German translation issue

Hi, its me again with another comment to the german translation of Dorico.

This episode is about the translation of the fingering terms for french horns.
In the german translation of Dorico the high f horn and high b horn (as part or a triple horn or standalone instrument) are translated as »Althorn«. »Alt« comes from »alto« which means »high« but doesn’t mean »high« french horns. In german Althorn means a totally different instrument which is called »tenor horn« in english (https://de.wikipedia.org/wiki/Althorn).
So, I would suggest to use the common german term for high f horn and high eb horn, which are »Hoch-F-Horn« (short »Hoch F«) or »Hoch-Es-Horn« (short: »Hoch Es«) in order to avoid confusion and head shaking in the horn community.

In german Althorn means a totally different instrument which is called »tenor horn« in english (> https://de.wikipedia.org/wiki/Althorn> ).

Just to confuse matters, while tenor horn is what the British use, the Americans call it the alto horn. https://en.wikipedia.org/wiki/Tenor_horn

David

:slight_smile:

If the German Althorn is the English Tenor Horn, what’s the German Thenorhorn called? :open_mouth:

Yes, this is quite a rabbit hole: A friend of mine in America who is often engaged to play the Tenorhorn part in Mahler VII, does so on a Baritone.

There is a German Wikipedia entry for Tenorhorn https://de.wikipedia.org/wiki/Tenorhorn, but no equivalent English page.

It seems this is a cul de sac.

David

… and the trransposition for the (German) Tenorhorn is still wrong in Dorico 3.5. It has been mentioned several times since Dorico 1, but so far there have been no changes. Let’s hope for Dorico 4!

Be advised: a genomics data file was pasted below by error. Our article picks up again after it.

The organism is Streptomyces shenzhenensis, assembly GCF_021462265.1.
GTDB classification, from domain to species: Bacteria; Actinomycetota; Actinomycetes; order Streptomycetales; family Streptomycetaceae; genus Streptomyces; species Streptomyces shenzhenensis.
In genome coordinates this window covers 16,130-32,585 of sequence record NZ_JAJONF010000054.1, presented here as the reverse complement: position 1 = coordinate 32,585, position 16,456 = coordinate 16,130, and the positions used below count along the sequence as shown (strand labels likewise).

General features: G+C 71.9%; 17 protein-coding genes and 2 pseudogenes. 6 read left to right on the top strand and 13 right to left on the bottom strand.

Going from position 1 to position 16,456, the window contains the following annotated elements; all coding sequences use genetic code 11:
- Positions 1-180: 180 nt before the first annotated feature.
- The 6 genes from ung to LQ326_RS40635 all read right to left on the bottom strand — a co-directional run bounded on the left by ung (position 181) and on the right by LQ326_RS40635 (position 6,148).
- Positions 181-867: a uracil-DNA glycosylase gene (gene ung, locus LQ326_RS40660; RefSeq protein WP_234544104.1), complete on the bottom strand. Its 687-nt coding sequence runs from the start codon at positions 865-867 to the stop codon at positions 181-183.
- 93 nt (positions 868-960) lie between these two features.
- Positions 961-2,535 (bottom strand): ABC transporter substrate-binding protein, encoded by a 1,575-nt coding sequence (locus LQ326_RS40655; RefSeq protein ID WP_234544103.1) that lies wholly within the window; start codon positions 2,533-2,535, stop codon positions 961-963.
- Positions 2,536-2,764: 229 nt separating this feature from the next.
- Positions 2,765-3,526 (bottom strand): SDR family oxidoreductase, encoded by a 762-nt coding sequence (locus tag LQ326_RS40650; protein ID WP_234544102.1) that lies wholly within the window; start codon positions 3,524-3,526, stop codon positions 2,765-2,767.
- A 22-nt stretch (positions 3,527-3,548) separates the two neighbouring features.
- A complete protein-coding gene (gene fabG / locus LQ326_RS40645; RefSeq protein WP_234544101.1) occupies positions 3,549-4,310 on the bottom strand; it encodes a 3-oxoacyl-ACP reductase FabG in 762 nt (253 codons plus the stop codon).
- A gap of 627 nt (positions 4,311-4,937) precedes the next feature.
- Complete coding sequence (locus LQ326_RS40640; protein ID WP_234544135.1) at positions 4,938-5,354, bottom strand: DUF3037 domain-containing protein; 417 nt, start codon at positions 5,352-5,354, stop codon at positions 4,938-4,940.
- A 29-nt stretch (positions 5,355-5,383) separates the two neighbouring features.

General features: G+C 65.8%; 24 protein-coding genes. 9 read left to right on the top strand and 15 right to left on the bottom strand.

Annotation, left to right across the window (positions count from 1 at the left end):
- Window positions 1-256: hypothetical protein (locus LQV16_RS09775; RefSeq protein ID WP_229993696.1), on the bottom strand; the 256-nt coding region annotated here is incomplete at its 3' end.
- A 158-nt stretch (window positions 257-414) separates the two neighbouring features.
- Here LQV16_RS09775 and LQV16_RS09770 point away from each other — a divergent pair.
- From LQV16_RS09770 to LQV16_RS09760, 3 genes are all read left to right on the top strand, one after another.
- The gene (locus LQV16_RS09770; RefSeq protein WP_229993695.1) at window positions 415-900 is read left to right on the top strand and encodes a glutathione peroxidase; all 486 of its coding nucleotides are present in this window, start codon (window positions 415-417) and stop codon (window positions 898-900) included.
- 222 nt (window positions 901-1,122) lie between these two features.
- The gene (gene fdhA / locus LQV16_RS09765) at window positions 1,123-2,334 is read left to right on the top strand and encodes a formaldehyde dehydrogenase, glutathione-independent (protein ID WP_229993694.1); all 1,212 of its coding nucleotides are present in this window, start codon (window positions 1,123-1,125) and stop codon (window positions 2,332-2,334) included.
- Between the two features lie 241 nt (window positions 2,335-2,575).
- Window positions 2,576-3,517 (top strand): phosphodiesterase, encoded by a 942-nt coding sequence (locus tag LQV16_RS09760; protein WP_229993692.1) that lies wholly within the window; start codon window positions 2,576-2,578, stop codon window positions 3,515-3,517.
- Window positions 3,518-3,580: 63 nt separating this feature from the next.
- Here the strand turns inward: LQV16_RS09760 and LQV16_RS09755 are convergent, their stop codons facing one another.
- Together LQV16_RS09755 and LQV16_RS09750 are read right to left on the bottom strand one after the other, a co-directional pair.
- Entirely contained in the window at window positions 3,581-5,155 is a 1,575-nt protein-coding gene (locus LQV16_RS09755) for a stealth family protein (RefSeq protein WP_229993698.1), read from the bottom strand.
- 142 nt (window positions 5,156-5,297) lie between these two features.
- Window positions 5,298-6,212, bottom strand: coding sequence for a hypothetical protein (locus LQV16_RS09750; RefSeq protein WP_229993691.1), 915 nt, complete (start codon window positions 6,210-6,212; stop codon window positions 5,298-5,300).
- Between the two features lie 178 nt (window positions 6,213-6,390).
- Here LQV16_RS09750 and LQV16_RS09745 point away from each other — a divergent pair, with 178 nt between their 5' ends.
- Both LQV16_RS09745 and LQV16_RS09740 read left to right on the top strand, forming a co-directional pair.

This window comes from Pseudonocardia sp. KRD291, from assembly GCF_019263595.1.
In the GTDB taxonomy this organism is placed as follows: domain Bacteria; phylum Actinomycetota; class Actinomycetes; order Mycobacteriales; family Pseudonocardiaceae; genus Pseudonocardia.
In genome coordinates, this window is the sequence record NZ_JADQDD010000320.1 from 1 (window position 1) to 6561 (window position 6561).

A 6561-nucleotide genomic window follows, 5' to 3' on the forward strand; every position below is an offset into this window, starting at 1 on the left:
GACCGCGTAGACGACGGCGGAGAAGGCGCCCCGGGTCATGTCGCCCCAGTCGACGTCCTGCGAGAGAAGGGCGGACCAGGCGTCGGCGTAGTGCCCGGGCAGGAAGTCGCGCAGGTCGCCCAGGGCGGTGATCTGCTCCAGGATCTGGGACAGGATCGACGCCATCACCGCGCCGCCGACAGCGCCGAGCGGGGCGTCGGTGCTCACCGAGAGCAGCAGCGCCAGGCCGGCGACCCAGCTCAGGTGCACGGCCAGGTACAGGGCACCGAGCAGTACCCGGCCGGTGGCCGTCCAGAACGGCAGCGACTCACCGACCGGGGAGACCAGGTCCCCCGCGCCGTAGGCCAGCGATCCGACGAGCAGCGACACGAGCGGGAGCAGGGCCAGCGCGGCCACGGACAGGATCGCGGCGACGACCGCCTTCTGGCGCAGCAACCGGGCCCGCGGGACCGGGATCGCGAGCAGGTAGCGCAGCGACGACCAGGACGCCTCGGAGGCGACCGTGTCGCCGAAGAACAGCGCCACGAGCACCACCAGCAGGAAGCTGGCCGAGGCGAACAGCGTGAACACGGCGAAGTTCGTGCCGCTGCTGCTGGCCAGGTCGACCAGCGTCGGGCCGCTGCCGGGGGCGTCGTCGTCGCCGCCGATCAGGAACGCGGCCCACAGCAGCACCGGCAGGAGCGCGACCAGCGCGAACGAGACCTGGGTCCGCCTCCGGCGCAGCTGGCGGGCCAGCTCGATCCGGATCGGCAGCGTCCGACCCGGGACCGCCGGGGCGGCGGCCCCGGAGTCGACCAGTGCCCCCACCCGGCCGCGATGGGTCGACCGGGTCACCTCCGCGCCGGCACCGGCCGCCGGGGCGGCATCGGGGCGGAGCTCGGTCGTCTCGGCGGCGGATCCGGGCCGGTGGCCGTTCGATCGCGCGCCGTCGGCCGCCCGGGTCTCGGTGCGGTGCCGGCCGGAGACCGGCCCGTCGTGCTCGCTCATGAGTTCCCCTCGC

As far as I know, in Austria this is an Althorn:
cah_502g.jpg
Thank God it is extinct … It has nothing to do with french horn. Decades ago the old guys in brass bands played this instrument instead of the french horns. It was ok for the offbeat umpa-umpa in marches and polkas, played with some kind of a too big trumpet mouthpiece, no chance even for rough tuning or some kind of beauty in sound. I think it belongs to the trumpet family. Some kind of a lower trumpet in horn shape …

This is a Tenorhorn:


And this is a Bariton:

No matter for Tenorhorn and Bariton if the bell is curved or straight upwards. Both played in wind bands with u-shaped mouthpieces. Trombone players have to learn Tenornhorn as well.
The wagner tuba looks almost the same like a tenorhorn but has a different diameter and is played with a french horn funnel shaped mouthpiece by french horn players.

Tenorhorn is traditionally notated with a treble clef in Bb, Bariton with a bass clef in C.

(The number of valves is not a distinction between Tenorhorn and Bariton. There are a lot of “Tenorhörner” available, which also have 4 valves.)

In British Brass Bands, the baritone is transposing and written in the treble clef, like most of the instruments in that ensemble – even the BB-flat tuba! The system is quite easy to get used to.

David